Taillefer’s headquarters is a fifth-storey loft decorated with modern art from his private collection, one of the most important in Canada.
Jean-Robert Drouillard’s sculpture of a proud man, standing cross-armed with moose antlers sticking out of his head — called I Am Nature — dominates an open space where dozens of employees tap away quietly at computers. Nearby, attached high to a cement support beam, is a chair partly covered by a lampshade and pierced by a neon light.
“As long as an artist determines that it’s art, you can’t say that it’s not,” Taillefer says, looking at the chair. “You can just decide whether you like it or not.”
He and his wife, fashion industry executive Debbie Zakaib, own more than 300 works. A Taillefer favourite, framed in his office, is a photograph of a man standing with his face buried in the naked belly of a child he holds high. Neither face can be seen, a fact that allows unsettling interpretations. But Taillefer, whose 14-year-old son died in December, sees only the profound love of a father for his child.
“I like to be surrounded by art that moves you, that shocks you, that puts you on the edge,” he says, adding that the best entrepreneurs have the imagination and creativity of artists.
“Art helps you create better strategies, helps you see things differently. It helps you get through life because life can be miserable.”
A decade ago, Taillefer became head of Montreal’s opera company and saved it from bankruptcy. He now heads the city’s contemporary art museum — appointed by a Quebec government that hopes he can work the same magic there.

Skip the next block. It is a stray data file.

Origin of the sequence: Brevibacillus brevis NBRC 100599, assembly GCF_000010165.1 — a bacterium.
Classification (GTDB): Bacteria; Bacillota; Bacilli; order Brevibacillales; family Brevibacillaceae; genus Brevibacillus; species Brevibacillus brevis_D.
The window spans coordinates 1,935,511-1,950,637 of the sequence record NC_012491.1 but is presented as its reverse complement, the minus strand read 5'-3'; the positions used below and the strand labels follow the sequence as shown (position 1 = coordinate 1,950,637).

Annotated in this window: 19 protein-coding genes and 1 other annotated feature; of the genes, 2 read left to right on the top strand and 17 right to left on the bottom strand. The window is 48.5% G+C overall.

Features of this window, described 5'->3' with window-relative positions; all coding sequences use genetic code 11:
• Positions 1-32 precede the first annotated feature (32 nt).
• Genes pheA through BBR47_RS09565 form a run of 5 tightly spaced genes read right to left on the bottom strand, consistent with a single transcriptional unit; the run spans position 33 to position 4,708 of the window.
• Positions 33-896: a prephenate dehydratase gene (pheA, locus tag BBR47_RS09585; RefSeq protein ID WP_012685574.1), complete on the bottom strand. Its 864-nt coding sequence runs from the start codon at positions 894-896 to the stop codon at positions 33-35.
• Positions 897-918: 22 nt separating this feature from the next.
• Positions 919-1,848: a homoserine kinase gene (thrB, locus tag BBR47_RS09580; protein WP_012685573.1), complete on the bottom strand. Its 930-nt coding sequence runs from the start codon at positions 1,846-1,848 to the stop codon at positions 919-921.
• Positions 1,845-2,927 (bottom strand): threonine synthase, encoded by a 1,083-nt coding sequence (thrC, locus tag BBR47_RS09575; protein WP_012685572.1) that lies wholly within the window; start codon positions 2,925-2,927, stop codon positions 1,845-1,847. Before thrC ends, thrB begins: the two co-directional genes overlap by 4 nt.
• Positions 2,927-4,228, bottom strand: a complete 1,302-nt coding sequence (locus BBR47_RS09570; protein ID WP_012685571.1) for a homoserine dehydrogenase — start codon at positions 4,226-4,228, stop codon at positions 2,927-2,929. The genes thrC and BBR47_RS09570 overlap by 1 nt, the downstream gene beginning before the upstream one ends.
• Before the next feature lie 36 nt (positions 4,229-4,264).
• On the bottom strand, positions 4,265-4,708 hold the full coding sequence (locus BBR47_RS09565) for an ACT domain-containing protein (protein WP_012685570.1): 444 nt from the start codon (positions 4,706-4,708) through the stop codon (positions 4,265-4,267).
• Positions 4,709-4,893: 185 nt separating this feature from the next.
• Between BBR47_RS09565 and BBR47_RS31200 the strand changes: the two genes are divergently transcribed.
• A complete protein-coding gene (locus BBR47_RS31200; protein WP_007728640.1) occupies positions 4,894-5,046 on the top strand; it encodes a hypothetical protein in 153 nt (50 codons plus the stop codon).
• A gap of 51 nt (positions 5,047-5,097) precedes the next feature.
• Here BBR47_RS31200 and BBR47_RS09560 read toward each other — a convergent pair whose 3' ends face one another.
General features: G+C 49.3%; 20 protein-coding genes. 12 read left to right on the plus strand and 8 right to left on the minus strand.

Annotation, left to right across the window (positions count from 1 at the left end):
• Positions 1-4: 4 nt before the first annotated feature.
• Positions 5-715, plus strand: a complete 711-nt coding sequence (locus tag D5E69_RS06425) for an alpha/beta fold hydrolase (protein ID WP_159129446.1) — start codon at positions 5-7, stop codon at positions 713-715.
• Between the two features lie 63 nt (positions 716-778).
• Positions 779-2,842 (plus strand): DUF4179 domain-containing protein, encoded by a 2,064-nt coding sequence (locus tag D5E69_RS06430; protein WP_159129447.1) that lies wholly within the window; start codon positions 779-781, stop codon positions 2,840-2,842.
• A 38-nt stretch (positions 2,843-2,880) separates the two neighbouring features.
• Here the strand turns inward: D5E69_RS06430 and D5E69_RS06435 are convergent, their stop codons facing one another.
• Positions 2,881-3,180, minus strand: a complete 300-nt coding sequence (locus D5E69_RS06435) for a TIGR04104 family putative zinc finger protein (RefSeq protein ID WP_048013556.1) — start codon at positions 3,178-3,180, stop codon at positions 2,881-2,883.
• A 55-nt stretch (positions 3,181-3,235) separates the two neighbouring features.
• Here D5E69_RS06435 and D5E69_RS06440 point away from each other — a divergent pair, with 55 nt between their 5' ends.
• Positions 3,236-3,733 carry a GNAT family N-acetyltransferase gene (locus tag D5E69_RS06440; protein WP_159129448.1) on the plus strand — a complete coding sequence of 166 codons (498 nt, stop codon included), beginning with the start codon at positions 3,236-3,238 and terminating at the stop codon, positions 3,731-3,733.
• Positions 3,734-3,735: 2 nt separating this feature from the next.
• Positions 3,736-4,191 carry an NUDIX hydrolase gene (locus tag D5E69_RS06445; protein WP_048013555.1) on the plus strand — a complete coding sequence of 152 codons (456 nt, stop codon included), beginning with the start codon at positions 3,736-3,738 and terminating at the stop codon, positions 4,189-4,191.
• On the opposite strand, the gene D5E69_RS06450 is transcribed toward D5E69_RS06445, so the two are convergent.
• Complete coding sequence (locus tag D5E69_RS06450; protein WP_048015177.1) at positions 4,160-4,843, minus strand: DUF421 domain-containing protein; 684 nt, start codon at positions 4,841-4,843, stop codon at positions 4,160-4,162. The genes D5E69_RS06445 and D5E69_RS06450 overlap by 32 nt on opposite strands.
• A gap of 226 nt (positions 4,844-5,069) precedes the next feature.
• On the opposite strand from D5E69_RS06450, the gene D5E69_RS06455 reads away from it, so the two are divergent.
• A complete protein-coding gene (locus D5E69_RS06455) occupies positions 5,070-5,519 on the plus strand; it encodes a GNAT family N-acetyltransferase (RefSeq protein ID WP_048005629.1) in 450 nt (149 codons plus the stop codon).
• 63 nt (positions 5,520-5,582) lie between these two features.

He also sits on a committee with federal and provincial ministers, mapping Montreal’s cultural investments for the next decade, and on a board planning the city’s 375th anniversary celebrations next year.
He grew up in Montreal surrounded by the works of Old Masters — fakes produced by his mother, a hobby painter. His father sold insurance for Quebec film productions.
In his late teens, Taillefer tried to become a standup comedian, but flopped. He then participated in a reality TV show in which contestants produced short films. But he lost, and had no idea what to do next.
While at Jean-de-Brébeuf College, Prime Minister Justin Trudeau’s alma mater, he slipped on a beer-soaked dance floor and sued the school. At 20, he headed to Europe with his $12,000 settlement.
In France, he was travelling with friends to the Côte d’Azur when their car was hit by two other cars that collided head on. Four people died; Taillefer and his friends survived. He doesn’t know if charges were laid, but believes one of the drivers may have been drunk.
“I saw a guy decapitated,” he says. “When you live through something like that, it puts things in perspective.”
He returned to Montreal, enrolled in a university computer program and discovered a new talent. He left without getting his degree and in 1993 launched Intellia, a website design company bought three years later by communications giant Quebecor. He stayed on as a top manager, making acquisitions that turned Intellia into today’s Nurun, a designer of digital products and platforms.
Taillefer’s Nurun shares, at $89 each, made him worth almost $100 million at one point. “I was 28 at the time. I bought a Porsche, bought a house and got a wife,” he says, adding he had already been living with Zakaib for a year. They would eventually have two children, a boy and a girl.